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United was deeply in the wrong

The Sun's recent editorial regarding the forcefully removed United Airlines passenger merits some clarifications ("The unfriendly skies," April 12).

The flight was not overbooked, it was fully booked which is quite different and legally relevant. The problem arose simply because the airline wanted to transport employees by unseating seated passengers which appears to be illegal, rather than using such reasonable expedients as getting them seats on another carrier or chartering a small plane for the relatively short flight to Louisville.

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A lawyer posting on Reddit and quoted at Naked Capitalism wrote, "They did not overbook the flight; they had a fully booked flight, and not only did everyone already have a reserved confirmed seat, they were all sitting in them. The law allowing them to deny boarding in the event of an oversale does not apply. Even if it did apply, the law is unambiguously clear that airlines have to give preference to everyone with reserved confirmed seats when choosing to involuntarily deny boarding. They have to always choose the solution that will affect the least amount of reserved confirmed seats. This rule is straightforward, and United makes very clear in their own contract of carriage that employees of their own or of other carriers may be denied boarding without compensation because they do not have reserved confirmed seats. On its face, it's clear that what they did was illegal — they gave preference to their employees over people who had reserved confirmed seats..."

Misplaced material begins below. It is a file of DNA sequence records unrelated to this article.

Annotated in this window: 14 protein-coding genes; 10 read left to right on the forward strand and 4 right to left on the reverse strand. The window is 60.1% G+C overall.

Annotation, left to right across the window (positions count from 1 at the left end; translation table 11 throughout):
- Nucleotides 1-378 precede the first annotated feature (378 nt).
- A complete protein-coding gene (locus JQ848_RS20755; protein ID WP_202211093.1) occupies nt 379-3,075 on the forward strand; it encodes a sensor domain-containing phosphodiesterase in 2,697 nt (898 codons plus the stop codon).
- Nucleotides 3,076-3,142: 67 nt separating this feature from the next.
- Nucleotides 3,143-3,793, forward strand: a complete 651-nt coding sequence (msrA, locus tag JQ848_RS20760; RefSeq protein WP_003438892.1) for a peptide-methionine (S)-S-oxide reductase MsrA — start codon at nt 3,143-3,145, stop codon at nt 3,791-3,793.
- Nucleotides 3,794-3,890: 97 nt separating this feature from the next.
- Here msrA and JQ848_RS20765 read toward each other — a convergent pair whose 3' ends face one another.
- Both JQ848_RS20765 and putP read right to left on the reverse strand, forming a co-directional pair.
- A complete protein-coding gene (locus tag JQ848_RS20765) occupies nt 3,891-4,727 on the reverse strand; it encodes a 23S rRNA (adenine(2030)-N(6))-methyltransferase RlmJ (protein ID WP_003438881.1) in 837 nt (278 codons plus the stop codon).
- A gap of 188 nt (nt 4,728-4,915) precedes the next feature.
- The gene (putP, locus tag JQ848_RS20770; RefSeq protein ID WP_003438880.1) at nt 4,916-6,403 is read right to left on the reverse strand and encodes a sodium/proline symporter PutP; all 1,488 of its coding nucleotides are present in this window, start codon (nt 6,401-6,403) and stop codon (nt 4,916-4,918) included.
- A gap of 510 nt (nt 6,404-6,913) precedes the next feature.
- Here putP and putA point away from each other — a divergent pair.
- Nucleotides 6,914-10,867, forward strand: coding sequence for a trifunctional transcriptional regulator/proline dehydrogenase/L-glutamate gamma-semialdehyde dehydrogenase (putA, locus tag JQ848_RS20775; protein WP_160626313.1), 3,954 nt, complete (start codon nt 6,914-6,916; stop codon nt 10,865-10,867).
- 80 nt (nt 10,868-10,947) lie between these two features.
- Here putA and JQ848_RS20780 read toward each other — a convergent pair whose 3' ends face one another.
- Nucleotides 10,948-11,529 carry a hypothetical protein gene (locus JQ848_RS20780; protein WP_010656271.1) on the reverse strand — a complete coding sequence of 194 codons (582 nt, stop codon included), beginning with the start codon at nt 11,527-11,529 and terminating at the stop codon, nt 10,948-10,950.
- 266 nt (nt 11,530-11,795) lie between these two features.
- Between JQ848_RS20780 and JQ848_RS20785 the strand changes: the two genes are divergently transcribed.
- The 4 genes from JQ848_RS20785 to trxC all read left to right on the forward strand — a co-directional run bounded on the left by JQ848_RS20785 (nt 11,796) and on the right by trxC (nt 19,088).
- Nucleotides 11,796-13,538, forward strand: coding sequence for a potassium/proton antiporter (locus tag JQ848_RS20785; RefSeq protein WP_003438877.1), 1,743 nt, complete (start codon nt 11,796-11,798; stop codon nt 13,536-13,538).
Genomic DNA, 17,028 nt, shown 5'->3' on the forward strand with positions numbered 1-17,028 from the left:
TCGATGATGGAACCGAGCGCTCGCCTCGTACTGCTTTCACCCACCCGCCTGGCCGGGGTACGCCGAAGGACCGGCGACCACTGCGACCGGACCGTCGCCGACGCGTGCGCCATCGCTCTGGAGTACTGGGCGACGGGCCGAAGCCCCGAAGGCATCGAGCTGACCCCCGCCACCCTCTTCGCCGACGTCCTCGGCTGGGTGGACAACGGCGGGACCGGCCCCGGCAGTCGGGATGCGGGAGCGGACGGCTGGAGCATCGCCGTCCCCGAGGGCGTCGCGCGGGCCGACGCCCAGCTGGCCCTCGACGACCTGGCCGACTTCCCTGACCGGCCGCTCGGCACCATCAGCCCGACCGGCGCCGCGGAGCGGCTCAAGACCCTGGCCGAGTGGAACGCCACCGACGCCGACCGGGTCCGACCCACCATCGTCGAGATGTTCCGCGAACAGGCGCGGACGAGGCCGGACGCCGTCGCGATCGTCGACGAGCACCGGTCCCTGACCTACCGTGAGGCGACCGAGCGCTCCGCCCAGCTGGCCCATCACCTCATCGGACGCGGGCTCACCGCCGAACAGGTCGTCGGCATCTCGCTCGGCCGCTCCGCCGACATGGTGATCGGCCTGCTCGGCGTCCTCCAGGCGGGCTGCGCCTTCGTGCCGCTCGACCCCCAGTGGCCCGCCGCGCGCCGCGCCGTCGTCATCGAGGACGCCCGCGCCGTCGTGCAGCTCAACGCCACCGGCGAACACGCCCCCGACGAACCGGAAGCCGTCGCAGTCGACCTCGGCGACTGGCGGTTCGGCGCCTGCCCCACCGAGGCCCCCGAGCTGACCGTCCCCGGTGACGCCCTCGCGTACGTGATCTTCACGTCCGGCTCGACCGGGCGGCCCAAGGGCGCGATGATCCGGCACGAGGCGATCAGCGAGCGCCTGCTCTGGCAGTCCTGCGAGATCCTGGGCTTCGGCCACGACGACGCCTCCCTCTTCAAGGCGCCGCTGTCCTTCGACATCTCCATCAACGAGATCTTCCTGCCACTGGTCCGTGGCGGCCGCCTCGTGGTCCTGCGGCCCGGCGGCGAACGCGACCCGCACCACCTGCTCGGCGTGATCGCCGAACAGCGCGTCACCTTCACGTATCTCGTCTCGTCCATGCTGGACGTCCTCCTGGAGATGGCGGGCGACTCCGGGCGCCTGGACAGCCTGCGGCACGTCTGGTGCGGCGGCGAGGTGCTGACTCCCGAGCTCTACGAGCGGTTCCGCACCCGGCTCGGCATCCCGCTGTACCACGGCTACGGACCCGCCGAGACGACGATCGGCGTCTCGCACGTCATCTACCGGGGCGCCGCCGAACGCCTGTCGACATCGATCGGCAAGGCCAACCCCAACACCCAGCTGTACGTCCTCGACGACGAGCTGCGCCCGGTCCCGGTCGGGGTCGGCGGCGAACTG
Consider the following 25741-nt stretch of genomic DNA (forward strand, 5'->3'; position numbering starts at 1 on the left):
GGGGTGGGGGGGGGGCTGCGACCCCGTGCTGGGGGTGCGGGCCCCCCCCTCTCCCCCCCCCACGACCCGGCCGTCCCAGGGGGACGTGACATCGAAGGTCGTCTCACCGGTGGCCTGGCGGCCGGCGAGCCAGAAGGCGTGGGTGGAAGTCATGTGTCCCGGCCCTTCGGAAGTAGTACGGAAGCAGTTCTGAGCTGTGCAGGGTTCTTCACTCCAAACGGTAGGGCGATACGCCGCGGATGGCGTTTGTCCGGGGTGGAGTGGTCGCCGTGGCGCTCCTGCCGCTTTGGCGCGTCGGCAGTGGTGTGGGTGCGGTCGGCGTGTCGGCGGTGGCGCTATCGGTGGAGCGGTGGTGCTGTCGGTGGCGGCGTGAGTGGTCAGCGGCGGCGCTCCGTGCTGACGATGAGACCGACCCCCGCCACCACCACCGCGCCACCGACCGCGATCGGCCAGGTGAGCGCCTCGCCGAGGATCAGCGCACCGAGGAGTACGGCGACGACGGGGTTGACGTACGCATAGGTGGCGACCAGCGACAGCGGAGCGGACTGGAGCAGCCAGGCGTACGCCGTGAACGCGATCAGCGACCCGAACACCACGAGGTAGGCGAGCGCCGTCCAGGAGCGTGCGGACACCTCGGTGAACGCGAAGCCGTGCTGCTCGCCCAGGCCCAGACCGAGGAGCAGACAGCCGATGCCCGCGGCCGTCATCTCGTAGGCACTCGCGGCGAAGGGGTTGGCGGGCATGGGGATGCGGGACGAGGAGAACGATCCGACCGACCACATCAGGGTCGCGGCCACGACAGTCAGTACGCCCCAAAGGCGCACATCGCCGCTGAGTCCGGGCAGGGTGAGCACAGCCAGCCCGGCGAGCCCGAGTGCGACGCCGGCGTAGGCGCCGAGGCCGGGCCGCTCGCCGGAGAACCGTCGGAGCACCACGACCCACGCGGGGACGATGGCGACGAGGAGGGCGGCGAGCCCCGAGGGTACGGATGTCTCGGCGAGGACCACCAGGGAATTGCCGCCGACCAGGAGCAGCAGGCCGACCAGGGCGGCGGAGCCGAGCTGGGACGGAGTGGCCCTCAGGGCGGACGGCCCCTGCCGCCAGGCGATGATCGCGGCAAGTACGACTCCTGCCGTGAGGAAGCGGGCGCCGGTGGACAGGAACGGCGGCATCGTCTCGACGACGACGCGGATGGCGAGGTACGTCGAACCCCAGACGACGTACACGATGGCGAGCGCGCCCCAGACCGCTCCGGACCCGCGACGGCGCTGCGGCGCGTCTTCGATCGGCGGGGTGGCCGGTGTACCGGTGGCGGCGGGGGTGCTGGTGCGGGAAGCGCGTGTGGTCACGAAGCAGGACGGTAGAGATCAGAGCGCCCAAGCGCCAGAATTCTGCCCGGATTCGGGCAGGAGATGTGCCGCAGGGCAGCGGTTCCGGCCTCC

The officers involved were not police but airport security. This may or may not prove to be legally relevant, but it is a distinction.

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I personally do not regard David Dao's behavior as ill-mannered. The airline was unlawfully attempting to deny him passage they were legally obligated to provide, and he had strong, good reason to want to complete his trip as scheduled. He was quite reasonably angry. Moreover, whatever wrong he may have committed over 10 years ago is past and done and wholly irrelevant to the present incident. The effort by United or its friends in the media to discredit the man they had wronged is deeply offensive.

Katharine W. Rylaarsdam

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